Large crowds have turned out to mark the death of a former commander of the IRA in Belfast.
The Markets area towards the southern edge of the city centre saw flocks of mourners throng the streets from the morning in to the early afternoon.
A funeral procession set off through the neighbourhood, later than planned, led by a bagpiper and a hearse bearing the words ‘Granda’ in white and green flowers.
A short memorial service was held by his family near where he had been gunned down on Tuesday.
The hearse also bore flowers in the colours of the Irish tricolour on its roof, and the flag itself was draped over his coffin, as well as a black beret and gloves.
Bomber-turned-MLA Gerry Kelly was among those present.
A man, aged 38, had been arrested in connection with the killing, but then released unconditionally on Friday.
Two other men – 41 and 27 – had previously been arrested and then released.
Police had no estimate for the scale of the turnout at the Saturday event, but the News Letter estimates that it must have numbered in to the thousands.
Co-incidentally, the funeral was happening at the same time as a massive loyalist parade only about 500 metres away, and the thump and crackle of drums could be heard from the edge of the Markets.
When the News Letter turned up to the Markets at around 11am, mourners were beginning to gather around Mr Davison’s former home in Friendly Street.
There was an increased police presence in the surrounding area, but not on the residential streets themselves.
The Markets area is made up of a network of tightly-packed terraces, and is solidly republican; the entrance to the neighbourhood bears faded INLA graffiti, and a sticker warning police they were not welcome.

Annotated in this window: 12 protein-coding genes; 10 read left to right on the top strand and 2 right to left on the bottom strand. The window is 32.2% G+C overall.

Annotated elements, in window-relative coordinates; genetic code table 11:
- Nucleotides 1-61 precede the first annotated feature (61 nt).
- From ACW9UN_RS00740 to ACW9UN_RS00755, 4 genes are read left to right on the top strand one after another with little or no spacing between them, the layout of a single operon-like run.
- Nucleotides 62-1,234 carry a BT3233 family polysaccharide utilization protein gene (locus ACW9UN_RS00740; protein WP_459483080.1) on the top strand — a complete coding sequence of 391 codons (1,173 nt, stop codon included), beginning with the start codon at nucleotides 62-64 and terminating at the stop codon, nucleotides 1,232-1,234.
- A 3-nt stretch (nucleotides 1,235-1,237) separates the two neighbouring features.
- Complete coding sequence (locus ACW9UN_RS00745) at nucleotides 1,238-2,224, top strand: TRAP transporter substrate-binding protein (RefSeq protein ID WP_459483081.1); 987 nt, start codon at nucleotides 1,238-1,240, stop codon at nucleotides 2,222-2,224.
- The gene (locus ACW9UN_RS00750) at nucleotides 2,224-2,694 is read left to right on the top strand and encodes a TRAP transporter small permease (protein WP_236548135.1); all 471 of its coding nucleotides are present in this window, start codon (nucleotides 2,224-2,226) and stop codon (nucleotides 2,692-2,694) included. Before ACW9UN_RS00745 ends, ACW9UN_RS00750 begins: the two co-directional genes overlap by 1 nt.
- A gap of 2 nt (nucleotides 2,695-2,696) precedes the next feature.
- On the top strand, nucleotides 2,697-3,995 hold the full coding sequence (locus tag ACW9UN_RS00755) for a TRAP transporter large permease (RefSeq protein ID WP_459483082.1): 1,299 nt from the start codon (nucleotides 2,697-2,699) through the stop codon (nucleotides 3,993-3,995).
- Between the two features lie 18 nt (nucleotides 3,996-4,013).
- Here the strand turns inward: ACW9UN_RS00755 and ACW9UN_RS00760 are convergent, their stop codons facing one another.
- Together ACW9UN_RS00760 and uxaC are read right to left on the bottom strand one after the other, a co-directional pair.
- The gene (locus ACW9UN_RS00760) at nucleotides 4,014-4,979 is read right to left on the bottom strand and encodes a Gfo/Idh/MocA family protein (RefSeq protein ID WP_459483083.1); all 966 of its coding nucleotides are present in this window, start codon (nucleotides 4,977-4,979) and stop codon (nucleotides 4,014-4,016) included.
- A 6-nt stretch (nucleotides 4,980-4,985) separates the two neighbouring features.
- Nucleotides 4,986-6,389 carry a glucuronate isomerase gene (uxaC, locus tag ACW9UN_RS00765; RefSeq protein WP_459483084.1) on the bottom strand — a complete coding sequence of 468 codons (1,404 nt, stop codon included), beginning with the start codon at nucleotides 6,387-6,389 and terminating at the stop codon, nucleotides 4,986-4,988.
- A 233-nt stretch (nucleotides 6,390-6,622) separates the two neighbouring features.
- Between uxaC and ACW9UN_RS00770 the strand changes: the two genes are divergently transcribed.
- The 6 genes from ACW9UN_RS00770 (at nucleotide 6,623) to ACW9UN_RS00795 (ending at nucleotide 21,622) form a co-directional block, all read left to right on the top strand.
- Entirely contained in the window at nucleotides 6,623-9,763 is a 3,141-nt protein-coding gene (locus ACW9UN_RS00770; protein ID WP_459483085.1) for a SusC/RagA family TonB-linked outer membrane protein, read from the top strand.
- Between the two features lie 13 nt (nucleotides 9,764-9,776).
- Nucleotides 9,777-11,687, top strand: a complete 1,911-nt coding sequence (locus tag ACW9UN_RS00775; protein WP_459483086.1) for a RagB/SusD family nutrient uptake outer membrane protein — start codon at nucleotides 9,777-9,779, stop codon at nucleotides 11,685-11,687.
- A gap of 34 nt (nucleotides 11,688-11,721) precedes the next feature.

The streets were packed with parked cars, and there were two coaches which had bussed attendees to the area.
Some of those gathered in the neighbourhood sported suits and ties, others tracksuits and casualwear. Few wanted to say anything.
One man said: “[Get] away on up there, mate”, indicating that this reporter should go back the way he came, when asked if they had anything he wished to say about Mr Davison.
Another waved his hands and said: “You’ve got a cheek!” when asked the same thing.
In all, roughly 20 -or-so residents or funeral attendees were approached, but to little avail.
However, aged around his 40s and with short cropped hair, said simply: “He was a gentleman. That’s all you can say.”
A blonde-haired woman, accompanied by two others and a child, was also asked if she wished to say anything about him.
“Only that he was a legend,” she replied.
Some individuals left messages online however.
Sinn Fein activist Eoin McShane (@eoinmcshanesf) wrote: “Massive turnout today for our big friend Jock Davison murdered by thugs. Overwhelming show of solidarity for the Davison family. RIP”.
A poster called Tra Gearr (@TraGearrFear) said: “Massive turnout in the Markets today for the funeral of Jock Davison, a clear single [sic] to the criminals, we reject you and your gangsterism.”
After the gathering in the Markets, the mourners dispersed and the hearse headed west, followed by a grey limousine.
It is understood that Mr Davison was an atheist, and that his body was being conveyed straight to Milltown cemetery in west Belfast.
Mr Davison had been linked to the murder of Robert McCartney in 2005. He was never convicted of wrongdoing in relation to his death.
He was allegedly involved in the fight which led to Mr McCartney’s death outside a nearby pub, and was among three IRA members expelled from the organisation following a subsequent internal investigation.
Following Mr Davison’s shooting, relatives of Mr McCartney were quoted as saying their campaign for justice was “effectively over”.
In a letter, published online by Republican News on Saturday and said to be from 60 community activists or groups, condemned what it “a barrage of speculative innuendo, including unsubstantiated and baseless allegations” in the wake of his death.